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The Cyclicals Bubble Goes 'Pop'

A group of analysts said cyclicals would go up and up. Where are they now, and why aren't they buying?
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Remember when the nameless hedge fund managers got quoted on


as saying they were loading up on the cyclicals for a giant multi-year move? Or how


Stansky, you know, the

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Magellan guy, wrote recently that he loved value above all and was buying it here? Or how about all of those guys who recently praised


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in the mid-60s or loved the papers because of the liner board increases?

Don't you want to be in their faces right now and asking them what they are doing after a session when the cyclicals were slaughtered? Don't you want to hear whether they are still buying the stuff they told us they loved? Or have they soured on it and want to eat some cyclical crow? Don't you at least want to do what my five-year-old does to me when we play tag -- nah nah nah nah nah nah (sing song MP3 plug-in please. Oops I thought this was 2001.)

It drives me nuts that my own voluntary self-accountability is tougher than that of the full-time media. I saw more second-guessing of

Dick Vermeil

as a sports writer in the 1970s for decisions he made in


summer training camp than I see among the portfolio managers who recently lived and breathed cyclicals.

That's right, as a wee sports writer right out of college I covered Vermeil's Eagles training camp and top-flight sports writers would badger him for doing too many kicking drills or spending too much time with the running game. On a daily basis he would be assaulted. I never forgot how tough these reporters were.

And that was a

Super Bowl

-bound club, the only in franchise history. This is a hot button with me because, like you, I will hear someone talking about how some macho hedge fund guy says it is the beginning of a multi-year move in cyclicals, and then, weeks later, the guy is out of them.

Ah-hah, you say, isn't that what I do? To which I say, oh give me a break. You NEVER will hear me give you that multi-year crap. How the heck will I, or anybody else, know about whether the cyclicals, companies with their destinies TOTALLY OUT OF THEIR OWN CONTROL, are about to enjoy a multi-year move. Hubris is your enemy as an investor. It should be extirpated by the media at every turn.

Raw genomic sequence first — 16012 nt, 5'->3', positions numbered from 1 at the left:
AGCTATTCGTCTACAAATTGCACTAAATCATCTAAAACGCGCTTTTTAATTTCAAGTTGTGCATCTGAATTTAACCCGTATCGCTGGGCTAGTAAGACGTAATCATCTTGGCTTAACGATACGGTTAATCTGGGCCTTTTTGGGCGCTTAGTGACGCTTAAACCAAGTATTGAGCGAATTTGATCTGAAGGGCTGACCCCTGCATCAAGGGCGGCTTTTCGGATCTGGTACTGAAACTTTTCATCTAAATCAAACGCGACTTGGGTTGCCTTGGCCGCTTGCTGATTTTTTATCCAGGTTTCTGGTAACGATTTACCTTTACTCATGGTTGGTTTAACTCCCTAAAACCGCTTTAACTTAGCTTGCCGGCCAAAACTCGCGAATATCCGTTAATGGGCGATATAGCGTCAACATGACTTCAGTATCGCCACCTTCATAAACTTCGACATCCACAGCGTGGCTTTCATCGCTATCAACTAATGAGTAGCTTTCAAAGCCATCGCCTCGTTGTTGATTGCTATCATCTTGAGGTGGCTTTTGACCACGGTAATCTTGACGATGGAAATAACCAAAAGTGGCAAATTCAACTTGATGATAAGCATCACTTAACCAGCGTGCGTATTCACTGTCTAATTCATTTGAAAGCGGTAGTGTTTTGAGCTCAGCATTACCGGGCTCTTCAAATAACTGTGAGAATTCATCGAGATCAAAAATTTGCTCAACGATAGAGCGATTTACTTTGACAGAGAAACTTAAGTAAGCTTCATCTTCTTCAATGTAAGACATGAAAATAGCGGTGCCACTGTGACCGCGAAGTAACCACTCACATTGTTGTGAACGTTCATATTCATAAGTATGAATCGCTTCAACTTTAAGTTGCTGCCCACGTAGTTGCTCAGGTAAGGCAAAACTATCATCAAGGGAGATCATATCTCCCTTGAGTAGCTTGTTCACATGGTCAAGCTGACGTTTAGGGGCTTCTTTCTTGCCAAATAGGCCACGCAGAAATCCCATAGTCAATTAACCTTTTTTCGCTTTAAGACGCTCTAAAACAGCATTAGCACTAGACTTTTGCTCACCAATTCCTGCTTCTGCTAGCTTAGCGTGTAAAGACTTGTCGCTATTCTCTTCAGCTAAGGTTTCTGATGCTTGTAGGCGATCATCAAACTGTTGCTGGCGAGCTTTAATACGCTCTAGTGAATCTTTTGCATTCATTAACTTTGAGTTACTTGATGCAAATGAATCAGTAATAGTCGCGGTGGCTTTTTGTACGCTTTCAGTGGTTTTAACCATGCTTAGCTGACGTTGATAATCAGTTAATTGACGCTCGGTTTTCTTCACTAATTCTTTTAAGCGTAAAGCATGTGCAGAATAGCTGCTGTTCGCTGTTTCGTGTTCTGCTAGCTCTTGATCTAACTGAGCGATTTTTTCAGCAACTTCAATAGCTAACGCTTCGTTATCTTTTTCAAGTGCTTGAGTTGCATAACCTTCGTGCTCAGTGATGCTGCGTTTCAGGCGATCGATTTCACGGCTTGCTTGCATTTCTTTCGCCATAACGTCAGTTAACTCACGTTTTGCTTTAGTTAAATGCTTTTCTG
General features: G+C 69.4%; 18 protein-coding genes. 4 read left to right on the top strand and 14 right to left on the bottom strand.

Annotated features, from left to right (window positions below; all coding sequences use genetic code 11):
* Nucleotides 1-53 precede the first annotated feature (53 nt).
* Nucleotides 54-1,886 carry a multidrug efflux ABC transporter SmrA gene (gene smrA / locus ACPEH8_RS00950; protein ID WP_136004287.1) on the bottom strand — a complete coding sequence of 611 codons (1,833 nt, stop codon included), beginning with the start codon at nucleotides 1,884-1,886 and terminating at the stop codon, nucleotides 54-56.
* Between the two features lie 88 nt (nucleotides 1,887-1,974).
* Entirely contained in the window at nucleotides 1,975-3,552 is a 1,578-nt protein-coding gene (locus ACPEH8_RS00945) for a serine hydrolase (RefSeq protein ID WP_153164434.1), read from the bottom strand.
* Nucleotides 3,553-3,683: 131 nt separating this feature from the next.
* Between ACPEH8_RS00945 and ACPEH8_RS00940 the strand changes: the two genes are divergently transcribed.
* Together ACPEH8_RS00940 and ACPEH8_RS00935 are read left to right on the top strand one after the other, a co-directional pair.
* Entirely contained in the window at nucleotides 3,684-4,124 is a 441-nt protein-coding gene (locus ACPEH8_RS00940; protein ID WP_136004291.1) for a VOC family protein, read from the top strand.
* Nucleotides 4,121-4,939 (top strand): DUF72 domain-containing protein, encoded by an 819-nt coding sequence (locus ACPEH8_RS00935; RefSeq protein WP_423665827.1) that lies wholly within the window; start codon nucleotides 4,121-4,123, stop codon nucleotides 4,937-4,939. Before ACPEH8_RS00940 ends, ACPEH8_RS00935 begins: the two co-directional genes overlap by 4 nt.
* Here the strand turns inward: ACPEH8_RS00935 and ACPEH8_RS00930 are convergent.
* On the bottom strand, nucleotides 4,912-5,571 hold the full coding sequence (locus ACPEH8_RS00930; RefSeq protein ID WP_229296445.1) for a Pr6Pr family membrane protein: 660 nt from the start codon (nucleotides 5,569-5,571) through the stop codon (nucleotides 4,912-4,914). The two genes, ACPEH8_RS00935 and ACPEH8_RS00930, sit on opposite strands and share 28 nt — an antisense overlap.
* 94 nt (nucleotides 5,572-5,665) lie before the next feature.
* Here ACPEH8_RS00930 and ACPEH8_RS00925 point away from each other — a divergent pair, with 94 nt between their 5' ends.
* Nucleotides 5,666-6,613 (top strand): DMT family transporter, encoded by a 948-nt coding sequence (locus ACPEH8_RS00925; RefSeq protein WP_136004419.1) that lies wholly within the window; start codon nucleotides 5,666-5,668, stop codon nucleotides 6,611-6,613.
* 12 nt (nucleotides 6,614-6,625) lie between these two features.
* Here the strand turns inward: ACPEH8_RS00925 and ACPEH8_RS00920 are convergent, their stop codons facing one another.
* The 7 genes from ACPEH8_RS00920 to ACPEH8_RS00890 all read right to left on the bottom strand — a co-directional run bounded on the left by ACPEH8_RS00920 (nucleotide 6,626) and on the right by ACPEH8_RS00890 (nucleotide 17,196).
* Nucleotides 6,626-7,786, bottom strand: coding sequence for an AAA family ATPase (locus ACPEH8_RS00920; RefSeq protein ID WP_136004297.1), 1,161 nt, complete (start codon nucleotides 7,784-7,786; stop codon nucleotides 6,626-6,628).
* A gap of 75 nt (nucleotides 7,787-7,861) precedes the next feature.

Go to work, media people. There had to have been a hundred managers who paraded through your offices and got interviewed by you who said the cyclicals would go up forever. All you need to do is ask if they are still buying them.

That's all we really want to know.

Random musings:

Oddly, if I am right that what is freaking these cyclical buyers out is the possibility of earnings disappointments, then you have to be more excited about the Net than before. We are only weeks away from finding out how this quarter was for Net companies, and I suspect it was a barnburner, especially when compared to the cyclicals.

You think it doesn't matter? I disagree. In fact, what precipitated much of this net selloff was

Jeff Bezos's

announcement that it doesn't matter, that the whole earnings game is a farce. Bezos, a great businessman, who can manage his stock with the best of them, is dead wrong about that. Earnings do matter, and those that have them, as well as explosive revenue growth, will go higher.

All of the Net got sold off as part of a Bezos-guilt-by-association trip. Only true revenue growth and the possibility of earnings ahead at some time in the immediate future will put the Net back together again.

I am betting it will happen.

James J. Cramer is manager of a hedge fund and co-founder of At time of publication, his fund had no positions in any stocks mentioned. His fund often buys and sells securities that are the subject of his columns, both before and after the columns are published, and the positions that his fund takes may change at any time. Under no circumstances does the information in this column represent a recommendation to buy or sell stocks. Cramer's writings provide insights into the dynamics of money management and are not a solicitation for transactions. While he cannot provide investment advice or recommendations, he invites you to comment on his column at